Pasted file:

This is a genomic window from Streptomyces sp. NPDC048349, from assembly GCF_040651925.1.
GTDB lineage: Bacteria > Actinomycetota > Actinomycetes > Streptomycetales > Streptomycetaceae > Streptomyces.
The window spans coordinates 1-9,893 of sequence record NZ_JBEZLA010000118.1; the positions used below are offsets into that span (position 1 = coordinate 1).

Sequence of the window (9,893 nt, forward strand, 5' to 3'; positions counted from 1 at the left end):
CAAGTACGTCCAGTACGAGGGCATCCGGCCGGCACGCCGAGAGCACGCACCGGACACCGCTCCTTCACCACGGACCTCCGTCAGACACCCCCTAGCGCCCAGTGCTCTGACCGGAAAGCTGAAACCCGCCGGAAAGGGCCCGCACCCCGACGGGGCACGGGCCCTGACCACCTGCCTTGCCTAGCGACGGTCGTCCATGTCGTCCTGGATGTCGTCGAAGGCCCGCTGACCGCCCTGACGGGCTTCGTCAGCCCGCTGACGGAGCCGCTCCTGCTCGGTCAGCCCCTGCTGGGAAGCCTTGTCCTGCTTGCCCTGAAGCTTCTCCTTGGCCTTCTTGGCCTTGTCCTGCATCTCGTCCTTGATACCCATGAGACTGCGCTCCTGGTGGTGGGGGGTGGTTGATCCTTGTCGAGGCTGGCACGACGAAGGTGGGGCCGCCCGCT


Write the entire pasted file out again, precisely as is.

This is a genomic window from Streptomyces sp. NPDC048349, from assembly GCF_040651925.1.
GTDB lineage: Bacteria > Actinomycetota > Actinomycetes > Streptomycetales > Streptomycetaceae > Streptomyces.
The window spans coordinates 1-9,893 of sequence record NZ_JBEZLA010000118.1; the positions used below are offsets into that span (position 1 = coordinate 1).

Sequence of the window (9,893 nt, forward strand, 5' to 3'; positions counted from 1 at the left end):
CAAGTACGTCCAGTACGAGGGCATCCGGCCGGCACGCCGAGAGCACGCACCGGACACCGCTCCTTCACCACGGACCTCCGTCAGACACCCCCTAGCGCCCAGTGCTCTGACCGGAAAGCTGAAACCCGCCGGAAAGGGCCCGCACCCCGACGGGGCACGGGCCCTGACCACCTGCCTTGCCTAGCGACGGTCGTCCATGTCGTCCTGGATGTCGTCGAAGGCCCGCTGACCGCCCTGACGGGCTTCGTCAGCCCGCTGACGGAGCCGCTCCTGCTCGGTCAGCCCCTGCTGGGAAGCCTTGTCCTGCTTGCCCTGAAGCTTCTCCTTGGCCTTCTTGGCCTTGTCCTGCATCTCGTCCTTGATACCCATGAGACTGCGCTCCTGGTGGTGGGGGGTGGTTGATCCTTGTCGAGGCTGGCACGACGAAGGTGGGGCCGCCCGCT